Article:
The last twenty minutes or so are pure horror. The slow-burning fuse has reached the dynamite, and Aster pours every horror idea he has or has borrowed into this stretch of the film. As with everything else in Hereditary, the good pulls the bad along by its hair. One the one hand, there is an image in this section of the movie that is sure to become famous, so effectively unsettling is it. Of course, the image as an image is not innovative. What makes it work is that Aster doesn't demand that you notice it, by which I mean, he doesn't hammer it with music. It's not accompanied by a sting of violins, or any other sound. You'll see it when you find it (and some will of course see it immediately; I didn't) but you won't be told it's there. That Aster displays a light touch when it comes to the score may be the single most refreshing thing about Hereditary.
I found later images even more disturbing, including a reappearance of Charlie's severed head which is quite frankly terrifying. What would make it even more terrifying is if Aster had never told us that this whole story is more or less a twist on Rosemary's Baby (making it, among other things, an even longer con than it already was). I can't help imagining how the last five minutes of the film would have played without any context at all, meaning, the context Annie picked up from those stupid goddamn occult books. As unusual, admirably so, as Hereditary sometimes is, those dumb fucking occult books are no different from the awful scene that gets reproduced in every rinky-dink wisp of a horror movie that comes out in March and October and includes at some point a medicine cabinet being closed to suddenly reveal a grinning wet Victorian in the mirror, which then makes double its modest budget, and then flits up above our heads and crumbles like ash as though it never had been -- that scene, as I say, where Jamey Sheridan or Stephen Tobolowsky or William Fichtner pop up as folklorists and tell the hero in their booklined office or over Skype "That sounds like you're being haunted by the Bothinang, a demon known to haunt Midlothian -- he needs to eat your wife to grow powerful enough to excrete terror" which we all hate but which we just sort of accept in movies whose titles are synonyms for "bad." Hereditary is supposed to be above that sort of thing. I thought it was, anyway, and was just a little bit stunned that it wasn't. The phrase "how could you" may have crossed my mind.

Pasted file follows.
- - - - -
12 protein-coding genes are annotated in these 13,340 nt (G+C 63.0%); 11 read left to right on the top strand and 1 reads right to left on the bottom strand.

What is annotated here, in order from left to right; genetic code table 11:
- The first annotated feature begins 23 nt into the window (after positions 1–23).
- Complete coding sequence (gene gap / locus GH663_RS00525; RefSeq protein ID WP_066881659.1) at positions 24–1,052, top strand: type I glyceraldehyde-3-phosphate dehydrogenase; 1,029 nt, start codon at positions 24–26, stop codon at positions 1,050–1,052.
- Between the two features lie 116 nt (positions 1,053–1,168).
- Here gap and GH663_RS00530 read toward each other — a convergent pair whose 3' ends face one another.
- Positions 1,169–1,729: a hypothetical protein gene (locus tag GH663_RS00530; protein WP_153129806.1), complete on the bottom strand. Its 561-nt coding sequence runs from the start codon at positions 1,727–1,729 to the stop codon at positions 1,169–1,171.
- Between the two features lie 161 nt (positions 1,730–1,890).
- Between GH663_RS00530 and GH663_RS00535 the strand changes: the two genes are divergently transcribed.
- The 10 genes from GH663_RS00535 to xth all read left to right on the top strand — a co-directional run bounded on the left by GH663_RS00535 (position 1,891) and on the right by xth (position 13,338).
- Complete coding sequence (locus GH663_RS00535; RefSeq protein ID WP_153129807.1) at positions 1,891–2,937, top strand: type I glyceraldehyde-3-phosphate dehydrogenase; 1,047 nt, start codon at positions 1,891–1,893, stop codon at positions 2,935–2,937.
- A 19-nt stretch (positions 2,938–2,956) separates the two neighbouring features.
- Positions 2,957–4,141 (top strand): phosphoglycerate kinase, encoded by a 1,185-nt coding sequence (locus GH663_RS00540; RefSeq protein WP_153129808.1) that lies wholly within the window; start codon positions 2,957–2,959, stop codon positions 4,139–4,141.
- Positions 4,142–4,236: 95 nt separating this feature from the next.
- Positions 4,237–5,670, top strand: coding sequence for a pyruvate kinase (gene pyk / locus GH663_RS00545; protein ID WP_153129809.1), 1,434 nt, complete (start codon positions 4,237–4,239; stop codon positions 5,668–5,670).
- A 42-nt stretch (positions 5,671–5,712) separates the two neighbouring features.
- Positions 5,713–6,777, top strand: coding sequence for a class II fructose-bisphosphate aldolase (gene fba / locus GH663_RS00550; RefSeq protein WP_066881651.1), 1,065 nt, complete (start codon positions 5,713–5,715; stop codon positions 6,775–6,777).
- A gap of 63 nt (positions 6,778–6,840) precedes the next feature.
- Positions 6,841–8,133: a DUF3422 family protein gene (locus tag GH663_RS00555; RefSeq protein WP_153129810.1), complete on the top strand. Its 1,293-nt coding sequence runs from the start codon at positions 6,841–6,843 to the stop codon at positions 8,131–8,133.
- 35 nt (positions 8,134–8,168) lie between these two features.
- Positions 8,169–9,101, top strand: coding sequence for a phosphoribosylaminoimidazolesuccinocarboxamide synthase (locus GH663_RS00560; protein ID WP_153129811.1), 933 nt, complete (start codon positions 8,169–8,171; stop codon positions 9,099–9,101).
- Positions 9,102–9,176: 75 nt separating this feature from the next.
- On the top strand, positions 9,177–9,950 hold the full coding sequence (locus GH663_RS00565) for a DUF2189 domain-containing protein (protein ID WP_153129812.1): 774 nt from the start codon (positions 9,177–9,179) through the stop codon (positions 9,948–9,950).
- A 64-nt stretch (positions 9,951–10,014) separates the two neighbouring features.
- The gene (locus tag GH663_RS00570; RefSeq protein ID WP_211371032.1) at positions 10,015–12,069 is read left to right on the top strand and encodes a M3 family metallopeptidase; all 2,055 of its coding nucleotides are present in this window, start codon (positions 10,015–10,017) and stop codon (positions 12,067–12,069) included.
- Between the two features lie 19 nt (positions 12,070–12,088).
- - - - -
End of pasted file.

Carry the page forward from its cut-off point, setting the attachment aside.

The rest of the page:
None of which is to say the film isn't any good. It's just that, to quote my friend John Self, it's not many good. And since leaving the theater, I've wondered about it, and thought about what the audience is meant to think about the plot at the end of it all. I thought about the party that Peter is forced by Annie to take Charlie to. Why, I thought, would any parent think it's a good idea for her thirteen year-old daughter to accompany her seventeen year-old brother to such a thing? And then I thought oh, well, I guess this was all fated to happen. Because Annie is her mom's daughter, she's still under Ellen's control to some degree, though she's completely unaware of it. So Charlie had to go to the party so she could die (in fairness, probably from eating the peanuts, not the way it actually happens) so that what happens at the end can happen. But if that's the case, and the powers at work can manipulate entire lives to head in the directions they, the powers, choose, and end when they need them to end, then why even fucking bother? Why all this mousetrap shit? Just pick a day, shove everybody in a room, drop a brick on those that you need bricks to be dropped on, turn whatever spirits you need to be evil into evil spirits, shove them where you need them, and clock the fuck out. You could have saved me forty minutes, at least.

Friday, June 1, 2018

Leave Her Alone, You Bastard

The Reincarnation of Peter Proud (d. J. Lee Thompson) -  I was talking to a friend about -- well, I'll just spoil things right off the bat, I guess -- how boring I thought this 1975 horror(?) classic(??) was, and he noted wryly that it must be missing director J. Lee Thompson's usual dynamism. Yes, I replied, where was the J. Lee Thompson I knew from Messenger of Death? And so on. The exchange was certainly more entertaining than any given sequence in this quite shockingly logy cult classic.